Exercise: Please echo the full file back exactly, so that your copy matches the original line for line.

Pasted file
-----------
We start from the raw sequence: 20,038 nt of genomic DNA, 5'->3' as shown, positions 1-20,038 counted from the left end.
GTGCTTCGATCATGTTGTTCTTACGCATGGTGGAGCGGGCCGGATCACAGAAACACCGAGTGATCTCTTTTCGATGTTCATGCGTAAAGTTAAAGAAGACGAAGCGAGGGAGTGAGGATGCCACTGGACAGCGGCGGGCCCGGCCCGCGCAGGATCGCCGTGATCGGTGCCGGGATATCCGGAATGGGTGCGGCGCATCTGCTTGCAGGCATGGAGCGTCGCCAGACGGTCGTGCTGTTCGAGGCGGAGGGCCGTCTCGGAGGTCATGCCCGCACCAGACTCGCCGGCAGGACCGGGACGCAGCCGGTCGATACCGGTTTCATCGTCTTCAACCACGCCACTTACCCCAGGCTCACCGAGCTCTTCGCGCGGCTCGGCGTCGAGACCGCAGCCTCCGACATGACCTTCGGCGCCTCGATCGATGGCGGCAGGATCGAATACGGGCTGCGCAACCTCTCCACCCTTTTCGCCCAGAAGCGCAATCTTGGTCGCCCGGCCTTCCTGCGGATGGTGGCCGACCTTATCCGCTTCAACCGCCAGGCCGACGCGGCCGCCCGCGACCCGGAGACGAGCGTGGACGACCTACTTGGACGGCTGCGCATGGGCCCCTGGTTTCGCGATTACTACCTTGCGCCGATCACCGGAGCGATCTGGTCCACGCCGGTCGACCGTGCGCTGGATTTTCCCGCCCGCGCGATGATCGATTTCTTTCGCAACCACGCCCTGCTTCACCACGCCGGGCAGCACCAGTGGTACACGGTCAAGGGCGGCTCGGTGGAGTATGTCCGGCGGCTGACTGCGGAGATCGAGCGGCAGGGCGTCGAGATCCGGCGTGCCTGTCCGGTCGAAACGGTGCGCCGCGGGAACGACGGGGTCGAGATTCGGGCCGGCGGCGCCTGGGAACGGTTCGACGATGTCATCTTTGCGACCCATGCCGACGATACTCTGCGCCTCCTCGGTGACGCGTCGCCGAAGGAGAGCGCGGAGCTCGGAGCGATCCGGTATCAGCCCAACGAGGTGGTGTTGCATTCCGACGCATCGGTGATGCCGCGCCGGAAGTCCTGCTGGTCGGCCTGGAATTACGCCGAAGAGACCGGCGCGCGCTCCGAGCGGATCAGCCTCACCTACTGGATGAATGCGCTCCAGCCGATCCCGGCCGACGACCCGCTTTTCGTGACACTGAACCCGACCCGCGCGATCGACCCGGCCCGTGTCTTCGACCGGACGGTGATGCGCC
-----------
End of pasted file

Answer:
We start from the raw sequence: 20,038 nt of genomic DNA, 5'->3' as shown, positions 1-20,038 counted from the left end.
GTGCTTCGATCATGTTGTTCTTACGCATGGTGGAGCGGGCCGGATCACAGAAACACCGAGTGATCTCTTTTCGATGTTCATGCGTAAAGTTAAAGAAGACGAAGCGAGGGAGTGAGGATGCCACTGGACAGCGGCGGGCCCGGCCCGCGCAGGATCGCCGTGATCGGTGCCGGGATATCCGGAATGGGTGCGGCGCATCTGCTTGCAGGCATGGAGCGTCGCCAGACGGTCGTGCTGTTCGAGGCGGAGGGCCGTCTCGGAGGTCATGCCCGCACCAGACTCGCCGGCAGGACCGGGACGCAGCCGGTCGATACCGGTTTCATCGTCTTCAACCACGCCACTTACCCCAGGCTCACCGAGCTCTTCGCGCGGCTCGGCGTCGAGACCGCAGCCTCCGACATGACCTTCGGCGCCTCGATCGATGGCGGCAGGATCGAATACGGGCTGCGCAACCTCTCCACCCTTTTCGCCCAGAAGCGCAATCTTGGTCGCCCGGCCTTCCTGCGGATGGTGGCCGACCTTATCCGCTTCAACCGCCAGGCCGACGCGGCCGCCCGCGACCCGGAGACGAGCGTGGACGACCTACTTGGACGGCTGCGCATGGGCCCCTGGTTTCGCGATTACTACCTTGCGCCGATCACCGGAGCGATCTGGTCCACGCCGGTCGACCGTGCGCTGGATTTTCCCGCCCGCGCGATGATCGATTTCTTTCGCAACCACGCCCTGCTTCACCACGCCGGGCAGCACCAGTGGTACACGGTCAAGGGCGGCTCGGTGGAGTATGTCCGGCGGCTGACTGCGGAGATCGAGCGGCAGGGCGTCGAGATCCGGCGTGCCTGTCCGGTCGAAACGGTGCGCCGCGGGAACGACGGGGTCGAGATTCGGGCCGGCGGCGCCTGGGAACGGTTCGACGATGTCATCTTTGCGACCCATGCCGACGATACTCTGCGCCTCCTCGGTGACGCGTCGCCGAAGGAGAGCGCGGAGCTCGGAGCGATCCGGTATCAGCCCAACGAGGTGGTGTTGCATTCCGACGCATCGGTGATGCCGCGCCGGAAGTCCTGCTGGTCGGCCTGGAATTACGCCGAAGAGACCGGCGCGCGCTCCGAGCGGATCAGCCTCACCTACTGGATGAATGCGCTCCAGCCGATCCCGGCCGACGACCCGCTTTTCGTGACACTGAACCCGACCCGCGCGATCGACCCGGCCCGTGTCTTCGACCGGACGGTGATGCGCC